"Trying to ensure they get better service:" MPD prepares to add 10 community service officer positions

MILWAUKEE -- It's a plan to improve police response times in Milwaukee. The police department is looking to hire ten new community service officers. These are brand new positions and these officers will respond specifically to non-emergency calls.

"Some of our lower priority calls, you have to wait," said Milwaukee Police Department Inspector of Police, Carianne Yerkes.

When it comes to vandalism, or minor car accidents in Milwaukee, you could be waiting awhile for police to respond.

"Not everybody that calls 911 has an imminent emergency. A lot of times they have other issues, and this is one of the ways we're trying to ensure they get better service from us," said Yerkes.

The Milwaukee Police Department is moving forward with plans to hire ten new community service officers. These will be civilians, not sworn police officers -- hired specifically for non-emergencies.

Milwaukee's Fire and Police Commission approved a description of the new position.

"These positions would support basic police department operations by performing a variety of duties not requiring the attention of a sworn police officer," said Andrea Knickerbocker, Milwaukee Employee Relations.

You might see these officers helping out with traffic control, or responding to minor crimes like property damage or theft.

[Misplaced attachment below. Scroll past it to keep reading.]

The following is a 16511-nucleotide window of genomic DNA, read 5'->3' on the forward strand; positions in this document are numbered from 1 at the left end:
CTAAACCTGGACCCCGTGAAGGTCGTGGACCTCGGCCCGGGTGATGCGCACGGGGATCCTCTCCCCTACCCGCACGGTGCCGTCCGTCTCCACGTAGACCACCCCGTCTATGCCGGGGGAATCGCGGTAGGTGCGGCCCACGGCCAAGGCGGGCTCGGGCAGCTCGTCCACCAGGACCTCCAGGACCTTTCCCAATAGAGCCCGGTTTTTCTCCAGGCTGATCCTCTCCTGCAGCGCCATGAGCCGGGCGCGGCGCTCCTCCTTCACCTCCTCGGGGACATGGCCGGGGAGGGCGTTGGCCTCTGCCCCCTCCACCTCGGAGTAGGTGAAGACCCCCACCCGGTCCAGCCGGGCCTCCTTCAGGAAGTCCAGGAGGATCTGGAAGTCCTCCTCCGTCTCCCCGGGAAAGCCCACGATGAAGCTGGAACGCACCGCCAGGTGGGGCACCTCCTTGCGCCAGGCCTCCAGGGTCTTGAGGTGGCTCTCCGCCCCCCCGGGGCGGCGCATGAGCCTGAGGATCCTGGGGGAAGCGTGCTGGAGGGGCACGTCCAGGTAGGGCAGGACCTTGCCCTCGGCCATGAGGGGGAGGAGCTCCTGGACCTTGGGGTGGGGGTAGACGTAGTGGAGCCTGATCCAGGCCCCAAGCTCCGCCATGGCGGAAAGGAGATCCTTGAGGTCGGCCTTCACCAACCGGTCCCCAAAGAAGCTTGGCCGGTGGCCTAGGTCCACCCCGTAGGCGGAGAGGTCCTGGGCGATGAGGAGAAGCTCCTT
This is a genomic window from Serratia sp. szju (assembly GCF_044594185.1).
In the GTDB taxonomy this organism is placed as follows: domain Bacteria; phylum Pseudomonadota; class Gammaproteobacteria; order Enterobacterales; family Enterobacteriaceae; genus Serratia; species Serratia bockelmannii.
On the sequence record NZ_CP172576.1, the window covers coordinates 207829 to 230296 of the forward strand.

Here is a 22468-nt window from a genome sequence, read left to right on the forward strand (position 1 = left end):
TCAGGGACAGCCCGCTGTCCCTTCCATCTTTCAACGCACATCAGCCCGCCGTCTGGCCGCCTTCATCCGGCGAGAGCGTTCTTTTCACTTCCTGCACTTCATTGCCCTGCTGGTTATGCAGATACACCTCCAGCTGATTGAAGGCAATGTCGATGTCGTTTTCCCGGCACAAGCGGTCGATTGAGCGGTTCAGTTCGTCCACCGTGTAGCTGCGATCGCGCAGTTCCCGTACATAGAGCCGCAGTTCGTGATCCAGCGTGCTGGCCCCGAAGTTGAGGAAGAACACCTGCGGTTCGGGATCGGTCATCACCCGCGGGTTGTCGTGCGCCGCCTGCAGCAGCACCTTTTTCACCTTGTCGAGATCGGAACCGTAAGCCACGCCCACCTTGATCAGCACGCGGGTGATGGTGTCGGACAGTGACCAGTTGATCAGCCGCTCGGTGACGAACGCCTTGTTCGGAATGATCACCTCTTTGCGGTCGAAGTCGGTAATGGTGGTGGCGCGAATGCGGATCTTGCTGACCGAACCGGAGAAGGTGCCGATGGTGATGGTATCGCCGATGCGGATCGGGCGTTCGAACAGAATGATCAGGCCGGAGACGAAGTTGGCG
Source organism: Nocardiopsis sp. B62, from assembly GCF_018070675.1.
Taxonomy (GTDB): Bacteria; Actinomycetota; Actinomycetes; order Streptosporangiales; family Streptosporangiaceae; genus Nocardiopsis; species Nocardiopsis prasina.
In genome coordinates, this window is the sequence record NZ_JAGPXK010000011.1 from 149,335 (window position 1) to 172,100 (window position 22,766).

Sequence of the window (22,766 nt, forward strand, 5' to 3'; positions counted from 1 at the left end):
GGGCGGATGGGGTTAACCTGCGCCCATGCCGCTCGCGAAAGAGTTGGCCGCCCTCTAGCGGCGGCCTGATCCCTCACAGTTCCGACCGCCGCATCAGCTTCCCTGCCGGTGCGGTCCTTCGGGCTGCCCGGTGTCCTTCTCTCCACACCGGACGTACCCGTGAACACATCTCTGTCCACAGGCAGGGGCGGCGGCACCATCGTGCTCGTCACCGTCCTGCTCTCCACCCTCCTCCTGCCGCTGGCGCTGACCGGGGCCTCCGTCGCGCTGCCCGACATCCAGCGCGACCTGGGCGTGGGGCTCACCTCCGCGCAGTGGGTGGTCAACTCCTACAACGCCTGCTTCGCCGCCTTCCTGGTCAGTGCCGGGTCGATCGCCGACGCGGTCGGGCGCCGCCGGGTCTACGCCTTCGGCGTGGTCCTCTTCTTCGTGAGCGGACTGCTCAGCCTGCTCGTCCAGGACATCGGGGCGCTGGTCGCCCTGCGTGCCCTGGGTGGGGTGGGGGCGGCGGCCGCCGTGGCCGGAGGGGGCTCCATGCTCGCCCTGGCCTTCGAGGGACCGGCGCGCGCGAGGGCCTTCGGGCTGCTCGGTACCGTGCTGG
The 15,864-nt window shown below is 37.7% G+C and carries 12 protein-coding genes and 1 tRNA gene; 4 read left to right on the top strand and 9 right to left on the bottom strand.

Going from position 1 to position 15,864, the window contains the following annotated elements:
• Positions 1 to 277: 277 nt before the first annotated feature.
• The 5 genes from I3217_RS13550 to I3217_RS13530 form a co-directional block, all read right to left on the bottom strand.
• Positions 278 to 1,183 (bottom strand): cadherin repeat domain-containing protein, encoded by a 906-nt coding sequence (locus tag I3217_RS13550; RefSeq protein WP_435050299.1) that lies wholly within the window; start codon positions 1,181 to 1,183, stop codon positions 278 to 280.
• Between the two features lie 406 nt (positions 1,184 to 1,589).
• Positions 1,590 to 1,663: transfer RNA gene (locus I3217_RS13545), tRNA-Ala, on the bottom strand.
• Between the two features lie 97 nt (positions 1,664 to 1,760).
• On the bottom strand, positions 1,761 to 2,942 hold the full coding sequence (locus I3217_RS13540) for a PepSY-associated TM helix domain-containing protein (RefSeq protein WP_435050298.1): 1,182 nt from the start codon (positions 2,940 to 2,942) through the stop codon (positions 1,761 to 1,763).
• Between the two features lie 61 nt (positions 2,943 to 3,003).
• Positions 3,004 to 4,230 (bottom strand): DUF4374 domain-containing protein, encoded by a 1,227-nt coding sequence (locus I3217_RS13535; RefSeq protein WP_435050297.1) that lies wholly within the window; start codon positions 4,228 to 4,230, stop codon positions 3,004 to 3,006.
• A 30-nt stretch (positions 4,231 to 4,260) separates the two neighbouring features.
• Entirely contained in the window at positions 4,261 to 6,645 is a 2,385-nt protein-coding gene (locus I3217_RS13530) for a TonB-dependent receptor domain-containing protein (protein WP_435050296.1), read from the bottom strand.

"They might have a lighter color shirt or they'll have something above their patch that says community service officer, so they should be easily identified," said Yerkes.

One of the biggest clues will be no gun belt. Those positions won't be armed but police say, given the nature of their work, they're confident these officers will be safe.

"There's a lot of individuals who work for the city who go throughout the community, our DPW officers, our DNS," said Yerkes.

Money for the ten jobs is already in next year's budget -- the position pays between $39,000 and $47,000.

"We're looking forward to putting the ten officers we hire through some training and getting them out on the street," said Yerkes.

The police department is looking to start hiring within the next couple months. Candidates must be 20 years old and have a background in investigations or security. These new officers could be responding to calls by early 2016.